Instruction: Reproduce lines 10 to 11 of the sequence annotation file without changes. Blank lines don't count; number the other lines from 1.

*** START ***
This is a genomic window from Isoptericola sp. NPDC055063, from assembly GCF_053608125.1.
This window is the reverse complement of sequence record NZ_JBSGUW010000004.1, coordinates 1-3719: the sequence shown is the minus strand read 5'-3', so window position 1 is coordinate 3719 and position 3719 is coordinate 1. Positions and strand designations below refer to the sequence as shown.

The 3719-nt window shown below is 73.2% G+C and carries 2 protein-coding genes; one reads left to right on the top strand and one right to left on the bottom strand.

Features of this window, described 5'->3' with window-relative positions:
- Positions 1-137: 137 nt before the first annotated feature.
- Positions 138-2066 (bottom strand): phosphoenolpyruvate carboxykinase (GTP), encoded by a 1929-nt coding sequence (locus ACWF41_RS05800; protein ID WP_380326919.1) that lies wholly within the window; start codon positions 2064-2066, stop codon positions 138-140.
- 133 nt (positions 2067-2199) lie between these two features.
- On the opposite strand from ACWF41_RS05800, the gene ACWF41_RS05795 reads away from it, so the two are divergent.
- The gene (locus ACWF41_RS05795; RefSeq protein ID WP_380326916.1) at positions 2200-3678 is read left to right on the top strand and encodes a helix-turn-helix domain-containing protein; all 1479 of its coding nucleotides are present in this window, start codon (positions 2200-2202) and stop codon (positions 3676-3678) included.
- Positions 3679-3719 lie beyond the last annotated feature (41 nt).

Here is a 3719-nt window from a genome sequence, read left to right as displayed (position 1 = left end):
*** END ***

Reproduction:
- Positions 3679-3719 lie beyond the last annotated feature (41 nt).

Here is a 3719-nt window from a genome sequence, read left to right as displayed (position 1 = left end):